Thursday 12 March 2020

2020 #5 Mark Making: Slow Stitch with ETS {by Keren Baker}

2020 Topic 5: Mark Making

Hi everyone, it's Keren with you today, and I'd like to share with you an experiment of two halves using bleach to make marks plus some wonderful freeing slow stitching.

For a while I've wanted to use PaperArtsy stencils and bleach on denim. I have loads of denim pieces ready to upcycle and had a sewing project in mind. It didn't work at all, for reasons that I'll share shortly, but I thought I'd begin by showing the set-up in case you fancy trying out the same technique.

Things to note are the mug of bleach ( and eventually bleach solution) in a bowl so if it did spill, it went into the bowl. My plan was to use the rubber end of a pencil to make my marks using the Tracy Scott stencil PS159

Here's my finished frame, and I'll share a bit about how I ended up creating it and the thought process behind it.

The whole denim dyeing thing was a complete failure. After 2 attempts where the neat bleach had absolutely no effect on the denim pieces I did a little research and it turns out that just like ordinary dyeing, you need a high cotton percentage in the fabric. The synthetic element increasingly in jeans such as elastane, is a hindrance to the bleach. I could have probably found a mostly cotton piece, but by that point (with deadline dates looming ;-) ) I grabbed some dark teal fabric that I knew was all cotton and started the bleaching.

You can see the strength of the bleach. I wanted a more subtle effect but when making so many small marks, I couldn't stop the bleaching process with a vinegar solution without impacting the next layer of bleach marks. I began by doing a 50/50 bleach/water solution and decided to change up the application tool. I needed something larger.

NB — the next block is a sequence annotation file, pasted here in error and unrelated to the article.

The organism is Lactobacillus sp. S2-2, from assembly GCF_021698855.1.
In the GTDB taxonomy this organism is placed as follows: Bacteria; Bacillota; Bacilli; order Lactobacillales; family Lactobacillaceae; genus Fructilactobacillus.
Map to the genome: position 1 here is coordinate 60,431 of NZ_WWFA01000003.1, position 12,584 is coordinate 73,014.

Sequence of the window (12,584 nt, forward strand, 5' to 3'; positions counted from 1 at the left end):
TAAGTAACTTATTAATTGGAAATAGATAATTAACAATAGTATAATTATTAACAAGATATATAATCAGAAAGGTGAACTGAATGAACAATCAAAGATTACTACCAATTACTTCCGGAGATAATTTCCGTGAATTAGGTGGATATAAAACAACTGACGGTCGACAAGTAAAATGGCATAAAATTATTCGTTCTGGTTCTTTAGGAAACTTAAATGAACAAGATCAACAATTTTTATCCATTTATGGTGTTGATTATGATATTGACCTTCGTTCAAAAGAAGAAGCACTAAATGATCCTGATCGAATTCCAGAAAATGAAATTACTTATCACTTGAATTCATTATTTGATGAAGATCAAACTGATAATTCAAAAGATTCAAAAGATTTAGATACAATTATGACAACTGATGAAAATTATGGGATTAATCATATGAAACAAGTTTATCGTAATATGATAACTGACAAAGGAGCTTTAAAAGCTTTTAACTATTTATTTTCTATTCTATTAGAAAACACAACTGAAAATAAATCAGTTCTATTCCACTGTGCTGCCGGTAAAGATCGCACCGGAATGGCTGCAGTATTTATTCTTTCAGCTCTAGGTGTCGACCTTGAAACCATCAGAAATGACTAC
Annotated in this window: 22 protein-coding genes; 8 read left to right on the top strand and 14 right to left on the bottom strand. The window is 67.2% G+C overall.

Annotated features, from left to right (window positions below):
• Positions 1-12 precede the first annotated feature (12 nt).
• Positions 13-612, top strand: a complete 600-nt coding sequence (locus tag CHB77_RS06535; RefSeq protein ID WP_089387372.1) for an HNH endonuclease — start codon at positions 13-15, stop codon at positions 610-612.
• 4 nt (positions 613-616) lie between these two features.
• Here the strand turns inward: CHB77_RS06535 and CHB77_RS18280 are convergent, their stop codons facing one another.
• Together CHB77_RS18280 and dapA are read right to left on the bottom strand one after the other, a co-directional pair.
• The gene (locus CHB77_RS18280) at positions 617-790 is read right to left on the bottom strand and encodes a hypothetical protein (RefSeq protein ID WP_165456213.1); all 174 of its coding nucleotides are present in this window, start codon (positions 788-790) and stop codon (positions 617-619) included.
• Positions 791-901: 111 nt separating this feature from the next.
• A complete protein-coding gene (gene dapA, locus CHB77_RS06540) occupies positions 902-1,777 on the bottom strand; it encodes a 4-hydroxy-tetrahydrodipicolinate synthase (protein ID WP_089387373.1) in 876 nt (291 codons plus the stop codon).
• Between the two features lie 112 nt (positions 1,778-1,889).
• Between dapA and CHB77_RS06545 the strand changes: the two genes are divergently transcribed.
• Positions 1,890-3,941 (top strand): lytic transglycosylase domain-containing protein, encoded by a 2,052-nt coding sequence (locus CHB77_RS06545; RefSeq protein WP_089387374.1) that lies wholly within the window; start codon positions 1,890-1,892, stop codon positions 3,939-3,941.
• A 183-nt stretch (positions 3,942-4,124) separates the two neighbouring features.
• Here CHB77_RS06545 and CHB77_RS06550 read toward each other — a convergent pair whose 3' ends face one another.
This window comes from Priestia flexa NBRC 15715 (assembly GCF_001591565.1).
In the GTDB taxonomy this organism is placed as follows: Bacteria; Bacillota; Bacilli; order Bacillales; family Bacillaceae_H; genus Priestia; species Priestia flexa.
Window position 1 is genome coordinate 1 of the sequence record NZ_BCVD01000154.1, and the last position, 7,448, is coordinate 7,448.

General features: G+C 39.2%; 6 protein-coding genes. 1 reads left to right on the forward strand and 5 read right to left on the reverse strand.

So I had my blending tool to hand and using a new sponge, I daubed through the stencil, having wiped a little of the solution off on the side of the mug first.

On the next photo you can see the bleach beginning to react with the cotton. This is the fun part; you have to decide when to stop the process. I sprayed the area with the vinegar solution (50/50 vinegar/water) as I moved down the fabric. Do it in a well ventilated area too!
Once you're happy with the bleaching, chuck it into the washing machine or in a bowl of hot soapy water. Wash it well.Once dry, I had to work out what to do next as my original plan had been wiped out.

I popped it into an embroidery frame and found some brighter embroidery threads than I'd originally considered. You can see that the bleaching process went lighter really quickly. Speed is of the essence in this technique, and forget about control- it's more in control than you are!!

The next part was so joyful. I love stitching but tend to have more structure and use the sewing machine a lot. Paring it all back and having no plan but making marks instinctively was a freeing experience. Choosing different sized stitches and colours adds to the texture. I had initially planned to stamp more of Tracy Scott's minis onto the piece but felt it would have looked cluttered. Maybe I have 'layeritis' or something!